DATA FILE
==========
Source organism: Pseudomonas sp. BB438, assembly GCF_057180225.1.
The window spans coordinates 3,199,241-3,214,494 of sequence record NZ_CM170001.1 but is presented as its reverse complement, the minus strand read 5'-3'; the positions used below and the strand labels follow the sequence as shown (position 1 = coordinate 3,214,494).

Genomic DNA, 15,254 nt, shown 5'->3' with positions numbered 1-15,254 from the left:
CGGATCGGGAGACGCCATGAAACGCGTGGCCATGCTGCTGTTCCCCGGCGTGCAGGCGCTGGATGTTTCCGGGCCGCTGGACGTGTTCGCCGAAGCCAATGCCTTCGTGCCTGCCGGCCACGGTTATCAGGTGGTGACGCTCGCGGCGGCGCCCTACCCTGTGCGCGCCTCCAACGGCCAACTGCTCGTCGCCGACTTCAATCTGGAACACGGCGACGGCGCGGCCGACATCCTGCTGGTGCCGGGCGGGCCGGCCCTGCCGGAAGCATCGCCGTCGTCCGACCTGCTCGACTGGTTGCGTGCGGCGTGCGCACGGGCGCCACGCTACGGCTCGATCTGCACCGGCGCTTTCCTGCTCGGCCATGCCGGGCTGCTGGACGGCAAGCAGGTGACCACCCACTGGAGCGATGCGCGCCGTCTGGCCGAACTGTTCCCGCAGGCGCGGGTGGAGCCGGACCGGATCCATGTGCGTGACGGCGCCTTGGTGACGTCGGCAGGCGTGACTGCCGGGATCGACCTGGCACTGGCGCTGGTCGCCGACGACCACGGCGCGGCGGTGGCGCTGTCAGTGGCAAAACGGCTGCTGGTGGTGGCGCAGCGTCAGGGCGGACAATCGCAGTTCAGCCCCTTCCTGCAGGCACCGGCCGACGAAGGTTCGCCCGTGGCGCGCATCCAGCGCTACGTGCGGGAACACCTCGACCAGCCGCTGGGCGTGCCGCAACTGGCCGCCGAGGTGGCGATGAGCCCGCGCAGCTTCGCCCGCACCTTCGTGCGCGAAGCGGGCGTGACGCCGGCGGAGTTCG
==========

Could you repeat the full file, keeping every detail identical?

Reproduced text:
Source organism: Pseudomonas sp. BB438, assembly GCF_057180225.1.
The window spans coordinates 3,199,241-3,214,494 of sequence record NZ_CM170001.1 but is presented as its reverse complement, the minus strand read 5'-3'; the positions used below and the strand labels follow the sequence as shown (position 1 = coordinate 3,214,494).

Genomic DNA, 15,254 nt, shown 5'->3' with positions numbered 1-15,254 from the left:
CGGATCGGGAGACGCCATGAAACGCGTGGCCATGCTGCTGTTCCCCGGCGTGCAGGCGCTGGATGTTTCCGGGCCGCTGGACGTGTTCGCCGAAGCCAATGCCTTCGTGCCTGCCGGCCACGGTTATCAGGTGGTGACGCTCGCGGCGGCGCCCTACCCTGTGCGCGCCTCCAACGGCCAACTGCTCGTCGCCGACTTCAATCTGGAACACGGCGACGGCGCGGCCGACATCCTGCTGGTGCCGGGCGGGCCGGCCCTGCCGGAAGCATCGCCGTCGTCCGACCTGCTCGACTGGTTGCGTGCGGCGTGCGCACGGGCGCCACGCTACGGCTCGATCTGCACCGGCGCTTTCCTGCTCGGCCATGCCGGGCTGCTGGACGGCAAGCAGGTGACCACCCACTGGAGCGATGCGCGCCGTCTGGCCGAACTGTTCCCGCAGGCGCGGGTGGAGCCGGACCGGATCCATGTGCGTGACGGCGCCTTGGTGACGTCGGCAGGCGTGACTGCCGGGATCGACCTGGCACTGGCGCTGGTCGCCGACGACCACGGCGCGGCGGTGGCGCTGTCAGTGGCAAAACGGCTGCTGGTGGTGGCGCAGCGTCAGGGCGGACAATCGCAGTTCAGCCCCTTCCTGCAGGCACCGGCCGACGAAGGTTCGCCCGTGGCGCGCATCCAGCGCTACGTGCGGGAACACCTCGACCAGCCGCTGGGCGTGCCGCAACTGGCCGCCGAGGTGGCGATGAGCCCGCGCAGCTTCGCCCGCACCTTCGTGCGCGAAGCGGGCGTGACGCCGGCGGAGTTCG